HIV education—at the core of SIC’s work—is like pitching.  It is the initial step in combating HIV and relies on changing speeds and methods of delivery.  To be effective, HIV education takes a variety of forms.  Sometimes posters around town, other times direct education. Other times plays, music and dance.  The key is to keep the ball coming from all different angles and at all different speeds.

The second part is prevention, which you should think of as defense.  Remember two years ago when the Red Sox adopted a “run prevention” approach to winning games?  HIV prevention is a lot like that, except it works. 

There are three key elements to prevention.  The first is abstinence, which is like a strike out.  If the ball never gets into play, it can’t do any damage.  But we’re realistic people; we know that even Pedro at his best wasn’t striking out 27 guys.  Balls are going to get into play. 

That’s why you have an infield—in this case monogamy, being faithful.  If the ball is in play, your best chance to prevent a run is by keeping it… close to home.

Finally, there’s condom use—the outfield of HIV prevention.  Things happen.  Pitchers hang curveballs.  People have sex outside of stable relationships.  When that happens, it’s awfully good to have a… glove… in the outfield ready to catch anything that could turn into trouble.

That brings us to testing, SIC's other core mission.  Testing is like the data a manager uses to make decisions.  When people know their HIV status they can make good decisions about sexual activity and breastfeeding and doctors can make good decisions about how to treat them.  A patient or doctor without a known HIV status is like a manager without stats—he’s going by hunches, and Jose doesn’t know about you, but he would not want Joe Morgan making medical decisions for him.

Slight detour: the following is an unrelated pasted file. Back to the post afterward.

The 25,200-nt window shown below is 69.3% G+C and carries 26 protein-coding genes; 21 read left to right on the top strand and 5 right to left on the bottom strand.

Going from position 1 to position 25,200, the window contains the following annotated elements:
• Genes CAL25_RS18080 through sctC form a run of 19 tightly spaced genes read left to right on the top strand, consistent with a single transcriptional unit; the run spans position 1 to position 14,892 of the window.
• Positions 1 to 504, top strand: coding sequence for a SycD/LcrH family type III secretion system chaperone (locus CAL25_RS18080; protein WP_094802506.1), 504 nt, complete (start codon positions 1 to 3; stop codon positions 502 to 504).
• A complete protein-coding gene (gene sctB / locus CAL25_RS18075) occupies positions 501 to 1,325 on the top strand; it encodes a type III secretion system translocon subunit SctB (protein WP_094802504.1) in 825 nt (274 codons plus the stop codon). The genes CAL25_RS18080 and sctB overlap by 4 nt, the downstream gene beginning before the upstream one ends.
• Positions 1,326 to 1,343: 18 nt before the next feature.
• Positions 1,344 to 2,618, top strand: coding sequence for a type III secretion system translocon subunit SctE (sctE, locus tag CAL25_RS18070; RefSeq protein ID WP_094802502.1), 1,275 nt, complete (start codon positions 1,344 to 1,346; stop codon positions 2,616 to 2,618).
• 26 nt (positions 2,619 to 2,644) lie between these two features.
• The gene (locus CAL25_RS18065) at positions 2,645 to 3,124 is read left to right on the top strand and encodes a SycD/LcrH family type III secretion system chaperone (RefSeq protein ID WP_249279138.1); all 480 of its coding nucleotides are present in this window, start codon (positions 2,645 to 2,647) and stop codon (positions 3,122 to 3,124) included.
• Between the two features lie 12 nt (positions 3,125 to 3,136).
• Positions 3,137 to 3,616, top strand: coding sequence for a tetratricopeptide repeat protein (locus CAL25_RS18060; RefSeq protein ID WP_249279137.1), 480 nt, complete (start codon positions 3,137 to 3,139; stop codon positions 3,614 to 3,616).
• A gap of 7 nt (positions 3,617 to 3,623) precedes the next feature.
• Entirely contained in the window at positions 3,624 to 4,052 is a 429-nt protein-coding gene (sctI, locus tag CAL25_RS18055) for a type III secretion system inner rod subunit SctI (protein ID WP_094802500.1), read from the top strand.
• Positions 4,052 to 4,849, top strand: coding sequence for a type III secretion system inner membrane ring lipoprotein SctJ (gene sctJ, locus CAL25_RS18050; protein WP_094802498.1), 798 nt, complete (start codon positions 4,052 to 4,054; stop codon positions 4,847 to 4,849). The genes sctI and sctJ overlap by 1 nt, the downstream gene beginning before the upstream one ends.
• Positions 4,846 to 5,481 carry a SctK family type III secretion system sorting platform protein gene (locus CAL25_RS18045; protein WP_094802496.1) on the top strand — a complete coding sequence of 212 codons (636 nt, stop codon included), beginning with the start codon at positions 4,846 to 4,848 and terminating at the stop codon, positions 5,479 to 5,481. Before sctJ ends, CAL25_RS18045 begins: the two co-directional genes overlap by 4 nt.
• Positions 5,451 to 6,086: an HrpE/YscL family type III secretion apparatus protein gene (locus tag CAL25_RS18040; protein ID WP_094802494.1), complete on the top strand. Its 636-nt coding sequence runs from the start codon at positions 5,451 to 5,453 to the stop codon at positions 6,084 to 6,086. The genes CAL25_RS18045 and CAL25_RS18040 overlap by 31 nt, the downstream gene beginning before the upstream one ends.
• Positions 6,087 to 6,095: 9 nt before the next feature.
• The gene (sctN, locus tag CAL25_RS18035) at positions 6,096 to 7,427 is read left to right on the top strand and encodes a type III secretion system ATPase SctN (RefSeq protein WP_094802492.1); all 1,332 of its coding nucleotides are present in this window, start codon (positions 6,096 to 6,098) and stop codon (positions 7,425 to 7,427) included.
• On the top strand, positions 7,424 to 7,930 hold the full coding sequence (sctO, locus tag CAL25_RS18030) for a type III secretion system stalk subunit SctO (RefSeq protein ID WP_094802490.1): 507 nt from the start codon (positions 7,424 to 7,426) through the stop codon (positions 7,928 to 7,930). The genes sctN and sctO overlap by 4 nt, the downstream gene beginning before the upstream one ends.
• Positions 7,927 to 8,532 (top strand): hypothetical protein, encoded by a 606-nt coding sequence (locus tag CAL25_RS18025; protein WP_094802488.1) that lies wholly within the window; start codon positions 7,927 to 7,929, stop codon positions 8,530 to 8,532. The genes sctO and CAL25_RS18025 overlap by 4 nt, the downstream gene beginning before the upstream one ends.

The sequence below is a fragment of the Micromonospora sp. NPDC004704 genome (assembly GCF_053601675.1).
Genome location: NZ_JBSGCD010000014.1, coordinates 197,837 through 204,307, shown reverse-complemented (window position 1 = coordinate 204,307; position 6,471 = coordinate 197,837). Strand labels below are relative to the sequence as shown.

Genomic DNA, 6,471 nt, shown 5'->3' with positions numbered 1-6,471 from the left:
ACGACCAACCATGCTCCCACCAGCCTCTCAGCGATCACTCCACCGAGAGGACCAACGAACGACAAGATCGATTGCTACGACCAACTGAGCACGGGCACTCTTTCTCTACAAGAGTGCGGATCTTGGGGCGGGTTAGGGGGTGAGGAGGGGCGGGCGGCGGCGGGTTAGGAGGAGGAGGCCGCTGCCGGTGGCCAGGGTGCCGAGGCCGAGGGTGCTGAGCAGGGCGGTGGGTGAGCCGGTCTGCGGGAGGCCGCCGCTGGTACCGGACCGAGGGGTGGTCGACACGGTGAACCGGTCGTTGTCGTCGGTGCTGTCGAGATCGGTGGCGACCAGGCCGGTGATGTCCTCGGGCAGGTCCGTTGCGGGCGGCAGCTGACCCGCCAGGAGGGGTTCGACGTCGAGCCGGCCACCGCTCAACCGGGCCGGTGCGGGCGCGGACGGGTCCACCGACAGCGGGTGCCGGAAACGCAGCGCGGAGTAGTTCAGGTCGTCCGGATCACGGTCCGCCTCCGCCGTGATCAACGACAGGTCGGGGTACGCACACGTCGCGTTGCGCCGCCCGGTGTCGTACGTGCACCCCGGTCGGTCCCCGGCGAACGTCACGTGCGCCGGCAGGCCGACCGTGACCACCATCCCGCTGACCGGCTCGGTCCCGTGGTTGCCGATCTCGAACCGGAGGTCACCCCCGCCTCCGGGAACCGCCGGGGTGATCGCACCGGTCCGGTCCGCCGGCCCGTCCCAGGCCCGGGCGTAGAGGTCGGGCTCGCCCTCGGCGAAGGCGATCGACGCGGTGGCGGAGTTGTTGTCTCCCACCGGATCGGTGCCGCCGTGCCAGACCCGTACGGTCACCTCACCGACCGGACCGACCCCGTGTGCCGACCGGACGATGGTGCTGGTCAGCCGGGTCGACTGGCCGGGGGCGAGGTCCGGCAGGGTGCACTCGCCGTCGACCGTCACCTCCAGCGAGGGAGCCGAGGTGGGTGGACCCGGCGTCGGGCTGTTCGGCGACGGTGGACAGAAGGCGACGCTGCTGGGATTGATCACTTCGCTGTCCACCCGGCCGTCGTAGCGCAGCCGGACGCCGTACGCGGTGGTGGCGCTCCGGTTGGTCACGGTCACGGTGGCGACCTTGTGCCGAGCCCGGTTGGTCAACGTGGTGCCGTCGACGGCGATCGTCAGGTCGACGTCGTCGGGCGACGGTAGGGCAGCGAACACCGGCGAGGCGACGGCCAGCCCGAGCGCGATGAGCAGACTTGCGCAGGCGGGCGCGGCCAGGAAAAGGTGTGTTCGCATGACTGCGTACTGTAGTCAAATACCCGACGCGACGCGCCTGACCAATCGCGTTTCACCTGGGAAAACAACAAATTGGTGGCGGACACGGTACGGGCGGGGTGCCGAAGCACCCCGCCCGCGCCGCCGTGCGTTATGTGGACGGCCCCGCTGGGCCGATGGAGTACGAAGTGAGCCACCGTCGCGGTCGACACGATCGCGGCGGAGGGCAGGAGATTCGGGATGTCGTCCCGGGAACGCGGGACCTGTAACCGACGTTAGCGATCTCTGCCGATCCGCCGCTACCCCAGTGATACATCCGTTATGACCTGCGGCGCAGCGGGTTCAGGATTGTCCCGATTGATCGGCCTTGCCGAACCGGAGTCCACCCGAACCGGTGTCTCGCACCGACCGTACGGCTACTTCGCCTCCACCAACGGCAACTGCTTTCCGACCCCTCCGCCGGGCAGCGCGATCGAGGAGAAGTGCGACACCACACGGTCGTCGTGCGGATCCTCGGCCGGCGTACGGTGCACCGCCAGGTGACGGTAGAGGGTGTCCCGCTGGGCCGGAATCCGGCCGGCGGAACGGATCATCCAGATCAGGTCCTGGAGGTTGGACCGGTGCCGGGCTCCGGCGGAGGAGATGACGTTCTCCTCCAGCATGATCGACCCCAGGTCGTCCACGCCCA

Finally, offense comes into play—treatment.  Gone are the days when HIV drugs were an underwhelming crew of Mike Lansings and Dante Bichettes—ineffective and largely toxic.  Today, HIV drugs are more like David Ortiz, Jacoby Ellsbury, and Dustin Pedroia, potent, effective and strong in combination. 

Patients getting these drugs can live long productive lives and don’t have to die of HIV/AIDS.  Moreover, they’re less likely to transmit HIV to other people so fewer people get infected.  SIC doesn’t directly provide drugs, but the STATS will help connect patients with Tanzania’s Ministry of Health, which provides free antiretroviral drugs to everyone who needs them. 

Building this connection is part of what makes SIC’s model sustainable. To put up a winning record against HIV/AIDS over the long run, Tanzania needs a good farm system.  SIC isn’t like a high priced free agent that comes in for a year or two, has a few successes and then moves on leaving nothing of permanent value.  Instead, SIC is developing home grown, Tanzanian talent that can provide pitching, defense and hitting now and in the future.

3. So here’s where it gets interesting.  In order to encourage you to give, Jose is going to lay down a challenge.

Jose Melendez will start the donations with a $500 contribution.  If at least two people don’t make bigger donations, Jose will elect to have one of the images on the STATS be Carlos Quintana doing a split while making a play at first.

Do you want Tanzanians to think Carlos Quintana is the greatest Red Sox of all time?  No?  Then go to and donate now.

I’m Jose Melendez, and those are my KEYS TO FIGHTING HIV/AIDS.